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Vinohrady - La Dolce Vita of Prague’s Upper Crust

This imposing residential area has everything: elegant architecture, great restaurants and cafés, places of cultural interest, and greenery – all just a few minutes from the historical centre. Ornate Art Nouveau façades and streets lined with mature trees slightly evoke Paris – and we daresay the quality of cafés is equal – making Vinohrady a highly sought-after location. We’ll give you an overview of the area around Náměstí Míru (Peace Square), the virtual centrepiece of this quarter.

  • Church of St Ludmila, Peace Square, photo: PCT
  • Vinohrady Theatre, photo: www.facebook.com/DivadloNaVinohradech/
  • Vinohrady, photo: PCT

Vinohrady’s contemporary appearance emerged at the turn of the 20th century, when primarily upper middle class, including renowned artists such as the Čapek brothers and sculptor Ladislav Šaloun, creator of the Jan Hus statue at the Old Town Square, moved into newly built villas and apartment buildings. As the name suggests, the history of Vinohrady goes back much further. When Charles IV had ordered grapevines to be planted here in the 14th century, the area began to be called “Vineyard Mountains” and later Royal Vineyards (Královské Vinohrady). It was an independent city until it was finally annexed into the city of Prague in 1922.

The focal point of Náměstí Míru is the Church of St Ludmila, built at the end of the 19th century in the Neo-Gothic style. It houses vitrages, paintings, and sculptures. The church is open half an hour before a mass, daily except Sunday at 4 p.m., and on Sundays at 8:30 and 10:30 a.m. In December, Christmas markets with fairytale charm are held literally at the foot of the church. Other buildings that catch your eye at the square are the Art Nouveau Vinohrady Theatre and the Vinohrady National House, a venue for balls and other social events.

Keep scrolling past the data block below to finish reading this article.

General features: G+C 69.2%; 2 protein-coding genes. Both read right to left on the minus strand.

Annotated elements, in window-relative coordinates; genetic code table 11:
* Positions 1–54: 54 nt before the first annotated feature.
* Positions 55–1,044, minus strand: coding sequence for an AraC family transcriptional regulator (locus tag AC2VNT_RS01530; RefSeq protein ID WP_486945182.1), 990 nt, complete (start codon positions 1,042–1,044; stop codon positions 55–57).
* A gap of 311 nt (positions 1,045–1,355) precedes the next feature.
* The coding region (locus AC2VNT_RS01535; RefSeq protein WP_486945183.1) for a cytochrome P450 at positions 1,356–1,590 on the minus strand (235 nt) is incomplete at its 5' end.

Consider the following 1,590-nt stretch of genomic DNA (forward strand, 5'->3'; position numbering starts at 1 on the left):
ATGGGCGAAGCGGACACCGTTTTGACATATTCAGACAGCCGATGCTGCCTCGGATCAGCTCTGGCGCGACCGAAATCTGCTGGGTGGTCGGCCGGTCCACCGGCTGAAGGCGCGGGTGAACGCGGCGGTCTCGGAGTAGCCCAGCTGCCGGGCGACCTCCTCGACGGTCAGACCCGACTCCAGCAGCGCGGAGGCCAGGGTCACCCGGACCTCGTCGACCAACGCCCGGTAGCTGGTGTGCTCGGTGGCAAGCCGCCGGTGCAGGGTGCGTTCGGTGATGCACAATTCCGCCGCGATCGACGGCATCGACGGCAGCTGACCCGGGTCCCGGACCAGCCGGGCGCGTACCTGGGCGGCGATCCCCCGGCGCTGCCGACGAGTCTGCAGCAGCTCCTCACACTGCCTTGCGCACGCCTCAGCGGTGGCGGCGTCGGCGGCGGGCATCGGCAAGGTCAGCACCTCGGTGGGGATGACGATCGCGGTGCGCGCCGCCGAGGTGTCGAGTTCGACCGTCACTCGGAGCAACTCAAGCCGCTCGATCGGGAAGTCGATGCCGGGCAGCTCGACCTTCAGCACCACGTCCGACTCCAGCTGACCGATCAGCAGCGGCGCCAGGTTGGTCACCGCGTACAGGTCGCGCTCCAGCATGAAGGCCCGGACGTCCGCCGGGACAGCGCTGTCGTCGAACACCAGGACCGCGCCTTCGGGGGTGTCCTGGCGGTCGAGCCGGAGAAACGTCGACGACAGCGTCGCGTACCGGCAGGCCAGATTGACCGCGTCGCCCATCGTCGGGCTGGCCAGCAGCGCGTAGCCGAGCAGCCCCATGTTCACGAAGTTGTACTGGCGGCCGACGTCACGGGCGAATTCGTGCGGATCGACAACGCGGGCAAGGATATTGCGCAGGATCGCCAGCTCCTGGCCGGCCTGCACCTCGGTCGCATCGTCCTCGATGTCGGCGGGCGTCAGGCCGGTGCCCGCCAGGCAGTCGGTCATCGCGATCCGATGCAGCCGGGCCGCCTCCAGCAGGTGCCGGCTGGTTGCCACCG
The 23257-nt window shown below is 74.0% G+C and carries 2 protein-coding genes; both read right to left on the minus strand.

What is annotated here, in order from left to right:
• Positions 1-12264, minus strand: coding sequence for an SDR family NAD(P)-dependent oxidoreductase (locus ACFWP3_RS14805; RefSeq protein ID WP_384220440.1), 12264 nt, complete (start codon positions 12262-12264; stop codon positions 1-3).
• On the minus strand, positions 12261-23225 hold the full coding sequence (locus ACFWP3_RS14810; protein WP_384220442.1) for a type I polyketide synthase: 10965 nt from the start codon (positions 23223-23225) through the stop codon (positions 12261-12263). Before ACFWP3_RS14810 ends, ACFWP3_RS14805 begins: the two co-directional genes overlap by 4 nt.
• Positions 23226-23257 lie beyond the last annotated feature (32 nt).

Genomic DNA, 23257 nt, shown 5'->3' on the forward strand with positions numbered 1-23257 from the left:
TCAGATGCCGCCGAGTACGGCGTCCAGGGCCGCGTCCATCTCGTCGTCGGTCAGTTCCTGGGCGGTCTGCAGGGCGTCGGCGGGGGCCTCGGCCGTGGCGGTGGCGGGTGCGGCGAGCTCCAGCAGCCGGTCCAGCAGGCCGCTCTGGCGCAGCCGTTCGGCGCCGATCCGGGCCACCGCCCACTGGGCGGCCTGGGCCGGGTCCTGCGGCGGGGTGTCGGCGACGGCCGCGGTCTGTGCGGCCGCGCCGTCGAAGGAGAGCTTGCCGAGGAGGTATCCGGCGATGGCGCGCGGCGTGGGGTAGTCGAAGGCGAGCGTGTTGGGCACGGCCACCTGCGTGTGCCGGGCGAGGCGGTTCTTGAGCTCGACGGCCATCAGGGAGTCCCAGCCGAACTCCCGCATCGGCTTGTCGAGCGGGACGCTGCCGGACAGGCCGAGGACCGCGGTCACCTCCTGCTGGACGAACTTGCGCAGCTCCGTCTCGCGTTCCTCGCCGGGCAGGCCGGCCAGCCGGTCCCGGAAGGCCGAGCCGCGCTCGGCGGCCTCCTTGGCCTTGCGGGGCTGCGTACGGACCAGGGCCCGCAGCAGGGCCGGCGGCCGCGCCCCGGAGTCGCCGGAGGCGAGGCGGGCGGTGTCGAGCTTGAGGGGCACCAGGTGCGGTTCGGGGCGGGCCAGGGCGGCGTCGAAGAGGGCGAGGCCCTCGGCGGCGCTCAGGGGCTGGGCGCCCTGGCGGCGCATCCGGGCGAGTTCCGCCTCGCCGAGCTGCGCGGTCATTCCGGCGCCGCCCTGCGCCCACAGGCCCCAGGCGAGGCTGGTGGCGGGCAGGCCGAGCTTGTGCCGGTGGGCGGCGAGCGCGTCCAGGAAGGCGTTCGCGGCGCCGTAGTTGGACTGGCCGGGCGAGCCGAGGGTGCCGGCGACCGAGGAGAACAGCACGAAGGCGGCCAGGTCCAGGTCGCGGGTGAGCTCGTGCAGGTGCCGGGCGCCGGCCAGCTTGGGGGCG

Vinohrady is known for its relaxed residential character. In addition to the locals whose families have lived here for several generations, young hipsters and a diverse mix of foreigners from around the world have moved into the area. It seems not a day goes by when a new café, bistro, or restaurant is opened. Náměstí Míru itself is enlivened by an outdoor piano and the nearby Poesiomat, a “jukebox for poetry” with recordings of Czech and American poetry, which looks like a megaphone in the shape of an inverted letter “J” – a device as well as a sculpture.

Where to go in Vinohrady? Start at Náměstí Míru and just set out – head for a café, a restaurant, or maybe even the Žižkov Television Tower. If it’s sunny, don’t miss one of Vinohrady’s parks – Riegrovy sady (Rieger Gardens) with its unusual view at the city centre, or Grébovka with its pavilion and vineyards. If you long for charming streets just walk through – Americká, Londýnská, Lužická, Lublaňská, and Mánesová – and don’t forget to look up – some of the most interesting details on the building façades are on the upper floors. Next time you won’t want to stay anywhere else!

 

Recommended Businesses

 

COFFEE AND A LITTLE SOMETHING

Coffee Room (Korunní 74)

A small, cosy espresso bar that blends a relaxed atmosphere with the aroma of high quality co¥ ee.

 

La Bohème Café (Sázavská 32)

Quiet atmosphere, attentive service, and excellent coffee. Arguably one of the nicest cafés in Prague.

 

Monolok cafe (Moravská 18)

During the day, ideal for coffee, in the evening for a glass of wine, and over the weekend for brunch.

 

Momoichi Coffetearia (Římská 35)

The only café in Prague where you can taste coffee from Japanese roasters extracted in a special devicefcalled the Alphadominche. Their menu features

superb savoury okonomiyaki crepes.

 

IF Café (Tylovo náměstí 2)

For those who love French sweets. Their Croque Madame is excellent too.

 

Zmrzlinář (Slezská 15)

If you long for ice cream even in the winter, head here. Their ice cream is renowned.

 

SHOPPING

Pavilon (Vinohradská 50)

Vinohrady’s historical market building is today a temple of art and interior design.

 

Little Rock Star (Francouzská 11)

Untraditional children’s clothing; your child will be happy, but everyone will see how cool YOU are.

 

Lazy Eye (Ibsenova 3)

Original pin-up fashion by Czech designer Hana Noble. Dresses that accentuate your femininity

 

LUNCH OR DINNER (OR EVEN A BEER)

Dish (Římská 29)

Heaven for burgerphiles; they even make the best veggie burger in the city.

 

Las Adelitas (Americká 8)

Authentic Mexican restaurant – their tacos al pastor and margaritas are unbeatable.

 

Sokolovna (Slezská 22)

Czech classics at reasonable prices and well-chilled beer – what more could you want?

 

U Bulínů (Budečská 2)

Czech cuisine and more, good service, and Pilsner beer.

 

Bruxx (náměstí Míru 9)

Simple – beer and mussels, but also oysters, shrimp, snails, and ¡ sh. For when you’re longing for the sea.

 

HOW TO GET THERE

Metro C – I. P. Pavlova

Metro A – Náměstí Míru or Jiřího z Poděbrad

Trams 4, 10, 16, 22 – I. P. Pavlova or Náměstí Míru stops (night tram 51)